Another terrible, entitled, selfish parent is giving the rest of us breeders a bad name.

Phillip Ryan faced the indignity of not being able to get a high chair at two different Earls restaurants and filed a complaint with the B.C. Human Rights Tribunal.

The problem started when he visited an Earls restaurant in February 2015 and was told no high chairs were available. He left after the high chair refusal. Later, he visited a second Earls restaurant but stayed and ate with his child in his lap after he was told high chairs weren’t available. He is alleging discrimination by the establishment on the basis of family status.

What the actual eff, Phil?! I mean .. come on now.

Sure, I get you were trying to have a nice family dinner and wanted to skip the costs of a babysitter by bringing everyone with you. Earls is a great ‘fancy’ and casual place, and while not specifically a family restaurant (there’s no children’s menu either, btw), it’s a friendly enough place where kids are comfortable.

I’ve taken my boys out there often and it’s their favourite upscale place to dine.

Stop me if you’ve heard this story before because Phil’s issue is similar to a 2013 story when Michelle C Elle was disappointed to learn that Earl didn’t have high chairs for her 9 month old.  The hostess offered her a booster seat, but those don’t work for 9 month olds.

Michelle left, went home, and took to the restaurant’s Facebook page with her thoughts.

“I understand that Earls isn’t a Kinder Cafe but people who enjoy your restaurant also have babies and we should be comfortable bringing them to your restaurants. I urge your management to consider providing these inexpensive conveniences for your customers.”


That sparked a heated discussion on the company’s page, it then moved to Reddit, and now the rest of the internet is caught up in a debate over what kind of services restaurants should provide.

One commenter writes on the Facebook post: “When restaurants don’t provide those amenities they generally don’t want you to bring your baby to their restaurant. I would just choose to go to Earl’s when you have a sitter. As a momma of two young boys, I understand this fact. In fact like this. If I’m out with my adult friends at a non family restaurant the LAST thing I want is to be around other peoples kids.”

While another says: “Hey Earls, your holier than thou attitude isn’t winning you any new customers. Seriously, how difficult is it to have a one single high chair in the restaurant? Or a change table in the washroom? Mich, you seem to have started a thread that is touching a nerve with a lot of people.”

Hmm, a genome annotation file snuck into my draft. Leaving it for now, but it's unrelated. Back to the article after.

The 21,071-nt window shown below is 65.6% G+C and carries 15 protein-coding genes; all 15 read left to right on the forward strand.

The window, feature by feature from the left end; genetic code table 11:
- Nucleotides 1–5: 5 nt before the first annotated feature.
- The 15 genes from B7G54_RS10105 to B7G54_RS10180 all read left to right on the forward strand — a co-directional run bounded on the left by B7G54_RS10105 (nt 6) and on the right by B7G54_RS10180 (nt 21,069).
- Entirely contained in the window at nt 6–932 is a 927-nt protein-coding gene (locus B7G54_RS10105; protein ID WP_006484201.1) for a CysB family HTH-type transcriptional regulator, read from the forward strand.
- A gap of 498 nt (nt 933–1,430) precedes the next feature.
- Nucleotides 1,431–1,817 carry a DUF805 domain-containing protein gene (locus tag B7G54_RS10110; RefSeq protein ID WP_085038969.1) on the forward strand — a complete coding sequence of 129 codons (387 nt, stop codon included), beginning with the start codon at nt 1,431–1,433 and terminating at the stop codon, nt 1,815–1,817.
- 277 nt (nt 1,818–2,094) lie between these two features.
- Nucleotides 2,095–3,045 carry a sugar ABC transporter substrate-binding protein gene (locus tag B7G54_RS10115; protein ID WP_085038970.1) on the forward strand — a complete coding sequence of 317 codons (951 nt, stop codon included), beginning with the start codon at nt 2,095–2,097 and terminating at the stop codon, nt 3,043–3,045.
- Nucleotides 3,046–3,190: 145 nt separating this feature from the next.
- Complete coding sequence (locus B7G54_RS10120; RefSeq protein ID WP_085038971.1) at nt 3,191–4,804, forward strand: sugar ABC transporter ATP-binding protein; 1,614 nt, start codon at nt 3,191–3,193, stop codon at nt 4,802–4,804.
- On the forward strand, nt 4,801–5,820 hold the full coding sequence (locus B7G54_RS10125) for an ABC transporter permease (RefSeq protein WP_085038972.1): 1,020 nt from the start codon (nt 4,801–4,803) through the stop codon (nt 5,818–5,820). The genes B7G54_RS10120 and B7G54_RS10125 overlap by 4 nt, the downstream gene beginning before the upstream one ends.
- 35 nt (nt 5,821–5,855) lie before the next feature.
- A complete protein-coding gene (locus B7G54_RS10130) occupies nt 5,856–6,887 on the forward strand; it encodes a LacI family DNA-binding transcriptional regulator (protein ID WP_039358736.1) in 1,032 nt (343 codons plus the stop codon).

The company then chimed in with an official response.

“Our menus are very popular with young people, however our restaurants do not offer a children’s menu. Instead we find parents feel many of our appetizers are suitable.

We do not have a policy that prohibits highchairs. Simply put, requests for highchairs are rare. Where we see the need, some of our restaurants do have highchairs, approximately a quarter of our locations, and just over half our restaurants have booster chairs.”

Elle tells Global BC she is quite surprised by the reaction her Facebook post has received.

“My initial issue and where it’s at now are two totally different things,” she says. “When I put that on Facebook it was a customer service complaint. My point was simply ‘your direct competitor offers these amenities, and because you don’t we’ll simply take our business elsewhere.”

News flash, Michelle and Phil, that’s exactly what Earl’s wants you to do.


My take on this is very simple: kids change things.

It’s a concept many parents struggle to grasp, but it’s really a basic one to understand. Your life changes the moment you have children. Life is now different, people.

A few years back, my wife and I sat and talked about how our lives changed .. and whether or not it should have.

You can’t go to the same places you went to with your young kids that you did when you were a carefree single person. You shouldn’t go to late movies with young kids in tow. You shouldn’t go to upscale restaurants with infants. You shouldn’t go to parties at the Playboy mansion with newborns.

Some people don’t like having their style cramped, and that includes those without kids, or those of us smart enough to have found a sitter.

There are plenty of other family friendly restaurants out there. When I was in Reykajvik, The Laundromat Cafe, a rousing restaurant filled with young hipsters, boldly declared their love of families for all to see.

Laundromat Cafe

When we traveled across France on a road trip with Zacharie, we packed along a portable high chair we could clip to random tables. We came prepared.

Portable High Chair

Sometimes you just have to be willing to accept there are more appropriate places for you to spend your money, and family restaurant time.

What’s your take? Should restaurants be mandated to stock high chairs and change tables? Is it okay for a business to imply they’re not family friendly?

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